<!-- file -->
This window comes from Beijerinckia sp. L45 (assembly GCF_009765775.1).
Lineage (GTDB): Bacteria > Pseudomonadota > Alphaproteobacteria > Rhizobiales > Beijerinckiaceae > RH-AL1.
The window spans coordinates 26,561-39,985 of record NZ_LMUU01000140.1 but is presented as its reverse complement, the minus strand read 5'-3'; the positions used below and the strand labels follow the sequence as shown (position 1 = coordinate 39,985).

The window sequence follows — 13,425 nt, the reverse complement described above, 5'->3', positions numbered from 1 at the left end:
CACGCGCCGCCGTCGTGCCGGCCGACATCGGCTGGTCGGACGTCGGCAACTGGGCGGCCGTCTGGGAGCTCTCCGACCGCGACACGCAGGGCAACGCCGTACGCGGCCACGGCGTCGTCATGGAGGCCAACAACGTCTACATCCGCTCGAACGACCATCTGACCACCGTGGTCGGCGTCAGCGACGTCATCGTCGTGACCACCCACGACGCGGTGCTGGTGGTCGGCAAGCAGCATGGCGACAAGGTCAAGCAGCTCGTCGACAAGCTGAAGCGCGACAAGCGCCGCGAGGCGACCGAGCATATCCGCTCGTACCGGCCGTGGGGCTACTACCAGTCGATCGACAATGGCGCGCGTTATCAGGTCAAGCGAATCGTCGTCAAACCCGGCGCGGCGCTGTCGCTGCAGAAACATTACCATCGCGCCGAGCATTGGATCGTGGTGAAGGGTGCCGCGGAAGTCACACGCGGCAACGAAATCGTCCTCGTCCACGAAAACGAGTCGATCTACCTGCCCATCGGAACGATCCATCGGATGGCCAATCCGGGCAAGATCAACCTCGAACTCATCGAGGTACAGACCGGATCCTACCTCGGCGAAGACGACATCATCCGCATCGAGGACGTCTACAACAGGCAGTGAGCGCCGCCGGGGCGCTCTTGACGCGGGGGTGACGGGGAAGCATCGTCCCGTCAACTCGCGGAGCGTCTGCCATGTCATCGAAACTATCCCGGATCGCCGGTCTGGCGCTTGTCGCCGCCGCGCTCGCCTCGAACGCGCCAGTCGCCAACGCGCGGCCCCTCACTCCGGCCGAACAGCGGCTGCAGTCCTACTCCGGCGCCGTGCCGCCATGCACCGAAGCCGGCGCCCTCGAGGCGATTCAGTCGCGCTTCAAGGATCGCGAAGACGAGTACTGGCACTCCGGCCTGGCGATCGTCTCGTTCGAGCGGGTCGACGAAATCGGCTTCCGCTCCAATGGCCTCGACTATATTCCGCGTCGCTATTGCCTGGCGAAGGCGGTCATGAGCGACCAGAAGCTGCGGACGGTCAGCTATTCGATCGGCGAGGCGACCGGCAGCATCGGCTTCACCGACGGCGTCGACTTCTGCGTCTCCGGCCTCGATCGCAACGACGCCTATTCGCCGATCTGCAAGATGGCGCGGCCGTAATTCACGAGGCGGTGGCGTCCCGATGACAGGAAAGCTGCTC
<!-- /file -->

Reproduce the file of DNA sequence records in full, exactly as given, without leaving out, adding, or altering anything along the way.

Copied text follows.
This window comes from Beijerinckia sp. L45 (assembly GCF_009765775.1).
Lineage (GTDB): Bacteria > Pseudomonadota > Alphaproteobacteria > Rhizobiales > Beijerinckiaceae > RH-AL1.
The window spans coordinates 26,561-39,985 of record NZ_LMUU01000140.1 but is presented as its reverse complement, the minus strand read 5'-3'; the positions used below and the strand labels follow the sequence as shown (position 1 = coordinate 39,985).

The window sequence follows — 13,425 nt, the reverse complement described above, 5'->3', positions numbered from 1 at the left end:
CACGCGCCGCCGTCGTGCCGGCCGACATCGGCTGGTCGGACGTCGGCAACTGGGCGGCCGTCTGGGAGCTCTCCGACCGCGACACGCAGGGCAACGCCGTACGCGGCCACGGCGTCGTCATGGAGGCCAACAACGTCTACATCCGCTCGAACGACCATCTGACCACCGTGGTCGGCGTCAGCGACGTCATCGTCGTGACCACCCACGACGCGGTGCTGGTGGTCGGCAAGCAGCATGGCGACAAGGTCAAGCAGCTCGTCGACAAGCTGAAGCGCGACAAGCGCCGCGAGGCGACCGAGCATATCCGCTCGTACCGGCCGTGGGGCTACTACCAGTCGATCGACAATGGCGCGCGTTATCAGGTCAAGCGAATCGTCGTCAAACCCGGCGCGGCGCTGTCGCTGCAGAAACATTACCATCGCGCCGAGCATTGGATCGTGGTGAAGGGTGCCGCGGAAGTCACACGCGGCAACGAAATCGTCCTCGTCCACGAAAACGAGTCGATCTACCTGCCCATCGGAACGATCCATCGGATGGCCAATCCGGGCAAGATCAACCTCGAACTCATCGAGGTACAGACCGGATCCTACCTCGGCGAAGACGACATCATCCGCATCGAGGACGTCTACAACAGGCAGTGAGCGCCGCCGGGGCGCTCTTGACGCGGGGGTGACGGGGAAGCATCGTCCCGTCAACTCGCGGAGCGTCTGCCATGTCATCGAAACTATCCCGGATCGCCGGTCTGGCGCTTGTCGCCGCCGCGCTCGCCTCGAACGCGCCAGTCGCCAACGCGCGGCCCCTCACTCCGGCCGAACAGCGGCTGCAGTCCTACTCCGGCGCCGTGCCGCCATGCACCGAAGCCGGCGCCCTCGAGGCGATTCAGTCGCGCTTCAAGGATCGCGAAGACGAGTACTGGCACTCCGGCCTGGCGATCGTCTCGTTCGAGCGGGTCGACGAAATCGGCTTCCGCTCCAATGGCCTCGACTATATTCCGCGTCGCTATTGCCTGGCGAAGGCGGTCATGAGCGACCAGAAGCTGCGGACGGTCAGCTATTCGATCGGCGAGGCGACCGGCAGCATCGGCTTCACCGACGGCGTCGACTTCTGCGTCTCCGGCCTCGATCGCAACGACGCCTATTCGCCGATCTGCAAGATGGCGCGGCCGTAATTCACGAGGCGGTGGCGTCCCGATGACAGGAAAGCTGCTC